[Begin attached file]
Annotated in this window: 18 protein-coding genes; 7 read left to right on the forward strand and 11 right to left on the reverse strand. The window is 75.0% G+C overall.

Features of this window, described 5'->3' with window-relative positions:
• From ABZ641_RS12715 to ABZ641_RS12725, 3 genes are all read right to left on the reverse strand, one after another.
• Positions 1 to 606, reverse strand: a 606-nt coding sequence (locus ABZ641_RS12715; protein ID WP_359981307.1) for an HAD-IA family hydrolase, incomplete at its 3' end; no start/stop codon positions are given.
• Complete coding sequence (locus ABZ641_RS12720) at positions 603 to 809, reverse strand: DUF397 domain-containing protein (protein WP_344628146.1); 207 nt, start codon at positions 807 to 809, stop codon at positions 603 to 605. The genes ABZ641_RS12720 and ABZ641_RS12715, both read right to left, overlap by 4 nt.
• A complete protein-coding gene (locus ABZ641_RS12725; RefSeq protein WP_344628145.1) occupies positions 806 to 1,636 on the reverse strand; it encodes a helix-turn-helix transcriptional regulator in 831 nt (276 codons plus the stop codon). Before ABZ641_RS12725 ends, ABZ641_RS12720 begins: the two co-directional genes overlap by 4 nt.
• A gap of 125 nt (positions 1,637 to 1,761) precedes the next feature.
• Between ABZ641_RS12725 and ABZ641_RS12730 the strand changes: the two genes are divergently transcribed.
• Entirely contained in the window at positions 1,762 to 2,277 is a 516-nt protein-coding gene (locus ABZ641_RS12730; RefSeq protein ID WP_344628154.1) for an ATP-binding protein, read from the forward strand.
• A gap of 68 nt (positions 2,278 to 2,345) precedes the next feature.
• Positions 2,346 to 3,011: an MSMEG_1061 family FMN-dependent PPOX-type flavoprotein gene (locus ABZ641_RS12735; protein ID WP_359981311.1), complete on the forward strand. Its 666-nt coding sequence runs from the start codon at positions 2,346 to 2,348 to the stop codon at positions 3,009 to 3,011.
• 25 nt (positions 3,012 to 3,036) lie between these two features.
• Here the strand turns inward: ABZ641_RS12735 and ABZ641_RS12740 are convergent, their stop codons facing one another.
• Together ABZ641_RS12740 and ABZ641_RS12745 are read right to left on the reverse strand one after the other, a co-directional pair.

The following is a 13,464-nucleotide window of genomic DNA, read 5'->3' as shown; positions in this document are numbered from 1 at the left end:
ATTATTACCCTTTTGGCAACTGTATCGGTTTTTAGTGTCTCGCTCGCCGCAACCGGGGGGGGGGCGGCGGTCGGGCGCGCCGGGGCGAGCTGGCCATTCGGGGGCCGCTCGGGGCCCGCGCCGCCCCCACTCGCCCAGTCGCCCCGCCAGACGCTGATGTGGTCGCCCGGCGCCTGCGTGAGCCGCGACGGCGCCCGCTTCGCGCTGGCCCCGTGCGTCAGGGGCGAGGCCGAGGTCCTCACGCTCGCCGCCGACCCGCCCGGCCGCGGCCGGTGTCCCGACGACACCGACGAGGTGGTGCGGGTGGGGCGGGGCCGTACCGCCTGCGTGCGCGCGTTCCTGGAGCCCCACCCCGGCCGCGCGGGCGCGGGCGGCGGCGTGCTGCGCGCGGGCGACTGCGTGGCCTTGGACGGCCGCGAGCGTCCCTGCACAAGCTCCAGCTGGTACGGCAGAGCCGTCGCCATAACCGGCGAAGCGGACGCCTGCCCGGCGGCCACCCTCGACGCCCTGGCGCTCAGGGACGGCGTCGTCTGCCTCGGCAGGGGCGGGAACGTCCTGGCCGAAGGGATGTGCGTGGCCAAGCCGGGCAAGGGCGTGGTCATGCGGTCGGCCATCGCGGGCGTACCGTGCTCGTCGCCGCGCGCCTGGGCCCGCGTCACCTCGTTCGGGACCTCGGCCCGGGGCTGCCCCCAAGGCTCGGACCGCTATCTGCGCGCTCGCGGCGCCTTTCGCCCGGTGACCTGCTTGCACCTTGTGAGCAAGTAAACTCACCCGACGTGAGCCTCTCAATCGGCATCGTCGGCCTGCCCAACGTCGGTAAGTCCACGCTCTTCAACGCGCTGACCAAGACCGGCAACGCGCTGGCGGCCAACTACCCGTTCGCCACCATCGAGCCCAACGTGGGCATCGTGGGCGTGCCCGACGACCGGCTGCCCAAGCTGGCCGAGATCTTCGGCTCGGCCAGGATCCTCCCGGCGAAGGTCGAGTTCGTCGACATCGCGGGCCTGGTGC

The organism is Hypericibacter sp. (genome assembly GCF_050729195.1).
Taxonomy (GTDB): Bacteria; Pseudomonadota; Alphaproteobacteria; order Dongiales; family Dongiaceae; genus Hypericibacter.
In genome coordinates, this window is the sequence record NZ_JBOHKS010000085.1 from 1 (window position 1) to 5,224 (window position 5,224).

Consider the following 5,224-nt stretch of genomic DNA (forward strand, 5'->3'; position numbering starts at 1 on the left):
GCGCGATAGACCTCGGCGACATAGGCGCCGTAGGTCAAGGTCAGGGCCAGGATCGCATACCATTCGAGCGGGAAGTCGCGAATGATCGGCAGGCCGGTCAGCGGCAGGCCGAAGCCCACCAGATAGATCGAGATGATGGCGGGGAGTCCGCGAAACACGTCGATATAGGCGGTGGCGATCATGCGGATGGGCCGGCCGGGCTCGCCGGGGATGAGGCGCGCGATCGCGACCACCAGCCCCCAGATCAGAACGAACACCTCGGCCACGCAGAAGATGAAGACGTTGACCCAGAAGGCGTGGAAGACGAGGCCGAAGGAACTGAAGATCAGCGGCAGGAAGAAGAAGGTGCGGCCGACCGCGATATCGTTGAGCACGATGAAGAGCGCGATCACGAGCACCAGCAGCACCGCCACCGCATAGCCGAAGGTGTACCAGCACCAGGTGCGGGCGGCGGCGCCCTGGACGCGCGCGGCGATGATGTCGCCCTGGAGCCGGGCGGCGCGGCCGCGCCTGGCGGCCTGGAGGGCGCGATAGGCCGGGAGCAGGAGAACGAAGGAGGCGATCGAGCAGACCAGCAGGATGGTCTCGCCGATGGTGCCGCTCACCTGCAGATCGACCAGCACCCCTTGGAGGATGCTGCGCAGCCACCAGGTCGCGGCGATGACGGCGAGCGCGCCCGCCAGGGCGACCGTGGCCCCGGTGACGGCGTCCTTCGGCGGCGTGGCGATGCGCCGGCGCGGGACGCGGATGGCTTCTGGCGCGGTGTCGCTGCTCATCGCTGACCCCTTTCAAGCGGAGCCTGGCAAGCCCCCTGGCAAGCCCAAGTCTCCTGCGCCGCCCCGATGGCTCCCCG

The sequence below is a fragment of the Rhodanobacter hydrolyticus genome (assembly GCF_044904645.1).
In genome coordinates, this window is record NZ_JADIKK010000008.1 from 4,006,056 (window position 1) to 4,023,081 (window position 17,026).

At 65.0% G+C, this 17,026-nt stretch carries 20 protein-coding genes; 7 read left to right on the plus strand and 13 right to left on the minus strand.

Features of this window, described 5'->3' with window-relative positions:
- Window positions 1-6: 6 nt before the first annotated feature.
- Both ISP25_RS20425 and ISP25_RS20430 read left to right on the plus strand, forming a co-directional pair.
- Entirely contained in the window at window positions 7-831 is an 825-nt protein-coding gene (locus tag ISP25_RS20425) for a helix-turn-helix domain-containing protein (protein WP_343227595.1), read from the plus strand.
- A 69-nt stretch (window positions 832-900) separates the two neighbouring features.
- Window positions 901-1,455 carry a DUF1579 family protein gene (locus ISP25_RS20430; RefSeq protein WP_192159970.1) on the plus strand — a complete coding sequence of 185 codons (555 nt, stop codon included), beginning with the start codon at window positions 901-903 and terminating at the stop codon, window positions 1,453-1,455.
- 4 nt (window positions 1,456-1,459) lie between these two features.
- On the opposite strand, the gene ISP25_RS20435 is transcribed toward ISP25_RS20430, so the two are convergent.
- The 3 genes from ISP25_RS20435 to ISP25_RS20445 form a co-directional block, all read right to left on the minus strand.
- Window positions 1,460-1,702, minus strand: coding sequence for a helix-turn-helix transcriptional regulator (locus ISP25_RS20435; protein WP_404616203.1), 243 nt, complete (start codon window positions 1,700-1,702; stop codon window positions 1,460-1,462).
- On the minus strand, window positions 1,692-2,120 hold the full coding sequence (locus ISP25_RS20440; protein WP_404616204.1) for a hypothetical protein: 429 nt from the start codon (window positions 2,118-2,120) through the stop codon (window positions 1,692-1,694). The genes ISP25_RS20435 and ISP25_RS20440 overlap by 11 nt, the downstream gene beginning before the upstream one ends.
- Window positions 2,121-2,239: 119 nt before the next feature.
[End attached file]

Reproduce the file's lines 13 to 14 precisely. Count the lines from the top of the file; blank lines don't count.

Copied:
• Here the strand turns inward: ABZ641_RS12735 and ABZ641_RS12740 are convergent, their stop codons facing one another.
• Together ABZ641_RS12740 and ABZ641_RS12745 are read right to left on the reverse strand one after the other, a co-directional pair.